home from your long absence, for it was, also my first experience away from friends and relatives, and home never seemed brighter and more pleasant than since my return. Although I probably shall not be able to attend "the stone schoolhouse" next term I intend to continue most of my studies during the long vacation which I will take. I have the advantage a good teacher in the pe[illegible] of a young Presbyterian minister who is now boarding with us. He has [lately?] at Union College, New York and has kindly offered to assist me in whatever studies I may wish to undertake. The sad news of the late defeat of the U.S. forces in Virginia is more sad to the people of this neighborhood because many of them have sons and brothers in the routed army, but fortunately no one of the boys from our town has been killed, and but one slightly injured. I have received letters from some of my acquaintances there since the skirmish of Thursday before the great battle on Sunday. They had become somewhat acquainted with the music of whistling bullets and describe the horrible sensations produced by the sight of men falling by their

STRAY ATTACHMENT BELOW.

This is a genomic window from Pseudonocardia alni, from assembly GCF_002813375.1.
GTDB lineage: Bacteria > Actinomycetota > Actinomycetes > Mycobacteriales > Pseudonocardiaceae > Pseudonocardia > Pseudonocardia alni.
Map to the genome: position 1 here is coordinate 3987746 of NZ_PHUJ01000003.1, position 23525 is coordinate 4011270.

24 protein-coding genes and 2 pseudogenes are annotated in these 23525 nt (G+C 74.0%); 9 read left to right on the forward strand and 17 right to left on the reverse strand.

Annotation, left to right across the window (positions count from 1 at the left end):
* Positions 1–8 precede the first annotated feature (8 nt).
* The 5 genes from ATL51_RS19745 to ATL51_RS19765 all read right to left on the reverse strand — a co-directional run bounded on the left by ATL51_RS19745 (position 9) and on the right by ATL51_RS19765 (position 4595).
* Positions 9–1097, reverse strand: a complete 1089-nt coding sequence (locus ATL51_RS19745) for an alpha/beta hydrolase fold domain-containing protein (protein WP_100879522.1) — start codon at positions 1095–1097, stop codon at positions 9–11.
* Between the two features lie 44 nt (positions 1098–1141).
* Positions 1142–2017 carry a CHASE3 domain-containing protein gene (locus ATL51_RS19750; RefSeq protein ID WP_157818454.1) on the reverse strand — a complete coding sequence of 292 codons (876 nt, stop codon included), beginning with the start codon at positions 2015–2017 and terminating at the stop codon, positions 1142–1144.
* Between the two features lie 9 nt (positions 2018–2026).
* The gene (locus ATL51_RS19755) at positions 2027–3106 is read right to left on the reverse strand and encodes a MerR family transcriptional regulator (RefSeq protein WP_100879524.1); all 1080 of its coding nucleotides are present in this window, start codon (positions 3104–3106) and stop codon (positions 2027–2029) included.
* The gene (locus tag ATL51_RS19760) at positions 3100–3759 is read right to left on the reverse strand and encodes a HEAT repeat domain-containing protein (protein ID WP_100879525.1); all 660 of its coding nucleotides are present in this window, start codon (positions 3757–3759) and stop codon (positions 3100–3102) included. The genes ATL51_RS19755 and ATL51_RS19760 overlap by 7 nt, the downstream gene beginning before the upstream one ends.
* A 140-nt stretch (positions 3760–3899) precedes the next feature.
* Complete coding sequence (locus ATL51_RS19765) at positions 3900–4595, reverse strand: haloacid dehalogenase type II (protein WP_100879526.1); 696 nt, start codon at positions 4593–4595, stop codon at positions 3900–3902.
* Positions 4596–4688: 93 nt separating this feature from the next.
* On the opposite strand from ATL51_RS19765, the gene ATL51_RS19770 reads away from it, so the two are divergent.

Union Grove, Wis[c]
1861 Jul 28
Original letter dimensions: 20.0 x 24.5 cm
Reel 01, Image 0215
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